Bloomberg: Iran won’t suspend uranium enrichment as demanded in a proposed United Nations Security Council resolution set for a vote this week, Iran’s ambassador said today. By Bill Varner
Feb. 25 (Bloomberg) — Iran won’t suspend uranium enrichment as demanded in a proposed United Nations Security Council resolution set for a vote this week, Iran’s ambassador said today.
“It would not be logical to comply with this resolution,” Ambassador Mohammad Khazaee told reporters summoned to the country’s UN mission in New York. “We do not see any reason to suspend our enrichment.”
The U.S., Britain and France have said they would call for a vote by Feb. 29 in an attempt to impose a third round of sanctions on Iran over its nuclear program. The text asks all nations to monitor financial transactions with Iran, bar the travel of designated officials, and inspect cargo going to or from the country that might include banned goods.
“No one can say sanctions are not hurting anybody, but we are not concerned,’ Khazaee said. “We have learned to live with that.”
The U.S. is trying to maintain international backing to pressure Iran into abandoning its nuclear work out of concern it may be a military effort to build a bomb. The U.S. and the Europeans suspect that Iran, the Middle East’s second-biggest oil producer, at least may be attempting to learn how to make a nuclear weapon. Iran says its nuclear program is solely for producing energy to help grow its economy.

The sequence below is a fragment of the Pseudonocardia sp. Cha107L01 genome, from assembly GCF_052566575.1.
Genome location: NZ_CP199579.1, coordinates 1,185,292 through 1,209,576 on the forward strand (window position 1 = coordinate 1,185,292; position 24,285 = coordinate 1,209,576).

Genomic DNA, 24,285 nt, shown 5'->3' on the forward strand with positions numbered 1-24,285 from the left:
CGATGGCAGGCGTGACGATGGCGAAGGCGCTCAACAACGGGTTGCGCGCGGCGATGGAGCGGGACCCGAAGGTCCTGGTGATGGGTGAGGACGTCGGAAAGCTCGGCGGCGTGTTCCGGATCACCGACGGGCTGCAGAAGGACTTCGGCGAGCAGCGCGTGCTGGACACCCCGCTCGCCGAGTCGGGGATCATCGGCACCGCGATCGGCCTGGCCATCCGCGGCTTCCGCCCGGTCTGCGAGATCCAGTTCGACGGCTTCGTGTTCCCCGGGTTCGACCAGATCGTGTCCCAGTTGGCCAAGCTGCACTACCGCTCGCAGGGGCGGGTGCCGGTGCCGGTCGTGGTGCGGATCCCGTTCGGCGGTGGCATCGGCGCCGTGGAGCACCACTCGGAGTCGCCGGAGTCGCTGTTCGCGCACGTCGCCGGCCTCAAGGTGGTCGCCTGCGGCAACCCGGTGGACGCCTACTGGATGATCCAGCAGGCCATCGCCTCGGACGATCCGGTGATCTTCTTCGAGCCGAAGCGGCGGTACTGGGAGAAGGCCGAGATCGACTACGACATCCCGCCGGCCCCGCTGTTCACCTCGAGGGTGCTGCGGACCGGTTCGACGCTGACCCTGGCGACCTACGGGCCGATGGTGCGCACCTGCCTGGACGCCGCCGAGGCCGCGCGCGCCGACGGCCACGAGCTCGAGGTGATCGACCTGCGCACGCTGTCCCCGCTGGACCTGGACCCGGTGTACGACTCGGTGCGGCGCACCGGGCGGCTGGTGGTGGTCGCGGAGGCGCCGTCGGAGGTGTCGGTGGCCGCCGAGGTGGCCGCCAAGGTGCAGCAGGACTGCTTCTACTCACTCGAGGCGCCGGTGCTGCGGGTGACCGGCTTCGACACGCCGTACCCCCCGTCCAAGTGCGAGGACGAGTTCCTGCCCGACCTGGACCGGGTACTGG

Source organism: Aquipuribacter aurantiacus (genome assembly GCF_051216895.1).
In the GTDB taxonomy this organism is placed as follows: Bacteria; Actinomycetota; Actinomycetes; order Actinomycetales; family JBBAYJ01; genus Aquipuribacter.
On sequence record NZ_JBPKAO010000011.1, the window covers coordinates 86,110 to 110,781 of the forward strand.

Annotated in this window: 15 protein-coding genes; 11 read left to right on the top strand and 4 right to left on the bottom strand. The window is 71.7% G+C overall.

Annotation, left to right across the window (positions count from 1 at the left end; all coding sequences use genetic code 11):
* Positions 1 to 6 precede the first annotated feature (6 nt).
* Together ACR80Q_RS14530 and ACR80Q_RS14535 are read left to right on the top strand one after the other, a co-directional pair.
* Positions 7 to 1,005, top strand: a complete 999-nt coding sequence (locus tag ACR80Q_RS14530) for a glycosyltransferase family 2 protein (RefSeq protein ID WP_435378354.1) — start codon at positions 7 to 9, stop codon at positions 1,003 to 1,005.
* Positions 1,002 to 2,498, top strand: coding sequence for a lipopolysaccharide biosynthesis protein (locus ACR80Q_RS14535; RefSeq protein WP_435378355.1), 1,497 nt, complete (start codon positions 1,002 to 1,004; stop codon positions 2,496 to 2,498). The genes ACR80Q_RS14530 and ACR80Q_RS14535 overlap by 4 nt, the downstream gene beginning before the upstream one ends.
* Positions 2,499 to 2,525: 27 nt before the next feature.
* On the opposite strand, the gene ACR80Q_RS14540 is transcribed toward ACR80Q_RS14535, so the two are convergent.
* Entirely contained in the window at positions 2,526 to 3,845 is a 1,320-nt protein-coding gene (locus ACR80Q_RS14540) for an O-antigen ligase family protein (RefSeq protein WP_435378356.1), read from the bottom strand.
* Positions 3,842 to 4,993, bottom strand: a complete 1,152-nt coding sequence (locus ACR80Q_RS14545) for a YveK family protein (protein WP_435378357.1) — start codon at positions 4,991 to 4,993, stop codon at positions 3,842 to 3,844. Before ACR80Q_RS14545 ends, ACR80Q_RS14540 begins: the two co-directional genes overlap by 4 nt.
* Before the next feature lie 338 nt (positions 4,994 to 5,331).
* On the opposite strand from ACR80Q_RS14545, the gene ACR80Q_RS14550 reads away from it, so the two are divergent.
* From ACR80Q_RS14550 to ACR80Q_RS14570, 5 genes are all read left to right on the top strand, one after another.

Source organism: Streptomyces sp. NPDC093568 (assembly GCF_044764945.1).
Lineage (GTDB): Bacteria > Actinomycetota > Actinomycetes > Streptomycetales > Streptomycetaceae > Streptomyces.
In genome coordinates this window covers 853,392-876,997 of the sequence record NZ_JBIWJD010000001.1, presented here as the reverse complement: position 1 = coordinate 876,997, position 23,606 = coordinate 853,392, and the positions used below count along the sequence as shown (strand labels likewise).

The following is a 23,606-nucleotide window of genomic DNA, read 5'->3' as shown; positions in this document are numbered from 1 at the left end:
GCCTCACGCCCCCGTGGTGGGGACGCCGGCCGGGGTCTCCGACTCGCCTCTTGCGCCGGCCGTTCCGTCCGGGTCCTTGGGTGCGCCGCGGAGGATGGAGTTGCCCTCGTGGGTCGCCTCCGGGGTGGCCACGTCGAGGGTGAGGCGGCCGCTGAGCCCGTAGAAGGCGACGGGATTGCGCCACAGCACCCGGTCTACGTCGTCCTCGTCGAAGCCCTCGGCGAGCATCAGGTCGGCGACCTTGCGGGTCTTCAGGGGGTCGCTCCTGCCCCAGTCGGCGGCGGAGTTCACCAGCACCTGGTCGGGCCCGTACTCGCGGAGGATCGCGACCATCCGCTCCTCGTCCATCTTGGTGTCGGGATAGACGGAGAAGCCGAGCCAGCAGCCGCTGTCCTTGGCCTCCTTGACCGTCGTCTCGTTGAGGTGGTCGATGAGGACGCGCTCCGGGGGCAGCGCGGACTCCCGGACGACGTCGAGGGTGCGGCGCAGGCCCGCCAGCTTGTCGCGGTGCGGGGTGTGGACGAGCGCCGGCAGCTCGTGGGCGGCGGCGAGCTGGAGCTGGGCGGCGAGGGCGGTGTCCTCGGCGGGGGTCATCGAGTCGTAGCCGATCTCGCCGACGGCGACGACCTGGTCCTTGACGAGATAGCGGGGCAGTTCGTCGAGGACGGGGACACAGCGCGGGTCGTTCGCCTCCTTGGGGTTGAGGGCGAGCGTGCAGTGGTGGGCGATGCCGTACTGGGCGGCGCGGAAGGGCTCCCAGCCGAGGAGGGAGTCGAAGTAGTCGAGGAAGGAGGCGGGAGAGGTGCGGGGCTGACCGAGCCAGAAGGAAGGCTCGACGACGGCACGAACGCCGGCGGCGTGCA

The vote on the Security Council is unlikely to be unanimous, which would depart from the sanctions resolutions adopted without opposition in December 2006 and March 2007. Ambassador Giadalla Ettalhi of Libya, the Arab representative on the 15-member panel, said today he would probably vote against the draft.
“I think so,” Ettalhi said. “We cannot be supportive of further sanctions.”
Envoys of Indonesia, South Africa and Vietnam also have expressed concerns about the proposed measure, without saying how they would vote.
Khazaee said the adoption of the resolution would “harm the credibility” of the International Atomic Energy Agency. He said the damage would create problems for the UN nuclear watchdog agency with other countries.
Iran would continue working with the IAEA even after the vote, Khazaee said.
The envoy said he doesn’t foresee any military confrontation with the U.S., while warning that his nation is a “very, very powerful country in the region.” Asked about Israeli threats to take military action against Iranian nuclear facilities, he said any country that did so would be “disappointed.”
Previous resolutions banned the supply to Iran of any items that might contribute to its nuclear program, prohibited arms sales by the country and asked for “restraint and vigilance” in allowing the travel of listed officials.